Food, Feed or Fuel? Soy in Western Consumer Societies, 1870-2020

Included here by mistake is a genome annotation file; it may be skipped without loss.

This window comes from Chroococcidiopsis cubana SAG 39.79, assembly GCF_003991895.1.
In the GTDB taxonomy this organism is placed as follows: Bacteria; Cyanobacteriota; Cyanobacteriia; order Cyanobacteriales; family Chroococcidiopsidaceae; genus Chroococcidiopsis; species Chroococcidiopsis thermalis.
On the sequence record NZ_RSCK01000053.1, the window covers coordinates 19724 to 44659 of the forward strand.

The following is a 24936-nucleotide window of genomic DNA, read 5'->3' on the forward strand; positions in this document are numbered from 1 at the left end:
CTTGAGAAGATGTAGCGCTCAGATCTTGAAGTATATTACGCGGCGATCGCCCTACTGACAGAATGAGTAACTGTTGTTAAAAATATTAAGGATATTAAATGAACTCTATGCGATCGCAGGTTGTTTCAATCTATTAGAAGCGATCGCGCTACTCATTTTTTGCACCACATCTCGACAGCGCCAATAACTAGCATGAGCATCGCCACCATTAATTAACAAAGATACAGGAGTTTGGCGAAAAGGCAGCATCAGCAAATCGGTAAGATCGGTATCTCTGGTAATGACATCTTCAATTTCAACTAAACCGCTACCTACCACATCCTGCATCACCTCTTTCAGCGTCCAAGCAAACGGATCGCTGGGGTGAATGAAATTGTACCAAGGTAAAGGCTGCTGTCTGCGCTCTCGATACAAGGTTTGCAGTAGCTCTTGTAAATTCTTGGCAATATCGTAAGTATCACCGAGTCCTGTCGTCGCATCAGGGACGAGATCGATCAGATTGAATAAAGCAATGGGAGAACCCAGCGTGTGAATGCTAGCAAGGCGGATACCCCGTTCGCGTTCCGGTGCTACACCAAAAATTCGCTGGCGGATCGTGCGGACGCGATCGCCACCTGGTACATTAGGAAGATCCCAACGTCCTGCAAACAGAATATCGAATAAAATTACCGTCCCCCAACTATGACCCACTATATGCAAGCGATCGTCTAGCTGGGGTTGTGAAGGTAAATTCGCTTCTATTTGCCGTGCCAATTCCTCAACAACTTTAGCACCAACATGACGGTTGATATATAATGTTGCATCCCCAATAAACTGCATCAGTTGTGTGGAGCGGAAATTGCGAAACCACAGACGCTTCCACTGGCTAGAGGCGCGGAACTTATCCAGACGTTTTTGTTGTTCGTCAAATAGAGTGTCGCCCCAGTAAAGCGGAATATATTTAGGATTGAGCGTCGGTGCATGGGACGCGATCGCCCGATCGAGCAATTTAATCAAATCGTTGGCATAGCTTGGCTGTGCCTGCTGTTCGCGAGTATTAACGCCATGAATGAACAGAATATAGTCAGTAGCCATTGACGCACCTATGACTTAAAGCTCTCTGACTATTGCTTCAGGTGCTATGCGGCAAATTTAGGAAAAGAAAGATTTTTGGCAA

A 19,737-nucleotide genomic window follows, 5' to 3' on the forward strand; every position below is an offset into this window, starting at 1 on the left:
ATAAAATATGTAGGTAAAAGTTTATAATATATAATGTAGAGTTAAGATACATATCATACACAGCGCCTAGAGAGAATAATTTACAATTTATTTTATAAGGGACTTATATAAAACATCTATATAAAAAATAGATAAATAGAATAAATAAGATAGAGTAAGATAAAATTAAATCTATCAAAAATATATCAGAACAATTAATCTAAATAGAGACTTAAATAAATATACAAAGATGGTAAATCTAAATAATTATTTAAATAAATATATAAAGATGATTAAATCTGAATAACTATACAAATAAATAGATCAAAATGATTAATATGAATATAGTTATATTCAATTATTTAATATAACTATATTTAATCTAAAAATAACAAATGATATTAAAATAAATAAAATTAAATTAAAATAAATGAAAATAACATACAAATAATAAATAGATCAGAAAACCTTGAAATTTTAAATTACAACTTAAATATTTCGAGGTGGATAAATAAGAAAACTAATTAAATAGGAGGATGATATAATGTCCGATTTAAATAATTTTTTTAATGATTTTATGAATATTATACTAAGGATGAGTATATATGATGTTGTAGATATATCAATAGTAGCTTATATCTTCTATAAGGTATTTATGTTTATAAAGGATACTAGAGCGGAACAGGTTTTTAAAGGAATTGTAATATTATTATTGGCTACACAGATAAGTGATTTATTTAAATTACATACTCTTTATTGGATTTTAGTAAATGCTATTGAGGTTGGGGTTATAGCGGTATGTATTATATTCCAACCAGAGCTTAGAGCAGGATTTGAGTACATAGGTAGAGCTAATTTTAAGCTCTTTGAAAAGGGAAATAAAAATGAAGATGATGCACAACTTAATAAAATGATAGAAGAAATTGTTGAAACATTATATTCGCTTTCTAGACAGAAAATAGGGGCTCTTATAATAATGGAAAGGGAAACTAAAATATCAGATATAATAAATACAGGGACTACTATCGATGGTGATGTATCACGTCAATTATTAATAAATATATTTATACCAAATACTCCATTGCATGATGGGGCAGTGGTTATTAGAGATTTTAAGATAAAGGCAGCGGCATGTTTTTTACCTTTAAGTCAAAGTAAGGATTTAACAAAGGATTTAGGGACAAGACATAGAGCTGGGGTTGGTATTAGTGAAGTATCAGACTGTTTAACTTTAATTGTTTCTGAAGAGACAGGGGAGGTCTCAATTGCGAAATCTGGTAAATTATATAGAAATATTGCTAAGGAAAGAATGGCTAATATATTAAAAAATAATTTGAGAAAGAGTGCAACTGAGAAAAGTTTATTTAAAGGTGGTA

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Soy has been part of the East-Asian food cultures for millennia. Since the 1870s, scientists such as the Austrian botanist Friedrich Haberlandt began to promote soy as a versatile crop for Western agriculture and nutrition. They highlighted soy?s high content of protein as a vegetarian alternative to animal protein. In the debate on Volksernährung (?people?s nutrition?), protein-rich food became associated with notions of ?strength? and ?wealth? with regard to class, gender and race. Food scarcity in the age of world wars and great depression in Europe opened up a window of opportunity for soy-based foodstuffs as cheap ?ersatz? of meat and dairy products. For instance, Nazi Germany promoted soyfoods for both civilian and military food provision in order to close the ?fat and protein gap?. However, soy?s flavour became associated with food for the poor in times of need; thus, middle-class tastes were reluctant to it, at least in times of plenty ? which were to come in the postwar ?welfare society?. Western uses of soy shifted from human food to animal feed in the context of the transition from plant-based to animal-based diets. The nutrition transition in North America and Western Europe was driven by corporate and state interests as well as middle-class lifestyles. However, the critique of the ?Western diet? by the food counterculture (e.g. Frances Moore Lappé?s 1971 bestselling book Diet for a Small Planet) renewed public interest in soyfoods as a sustainable alternative. Recently, the debate on soy?s uses as food vs. feed was extended to biofuels as a renewable alternative to fossil fuels. The paper takes the debate on the multiple ? and often disputed ? uses of soy as a lens to Western consumer societies from the late nineteenth to the early twenty-first centuries.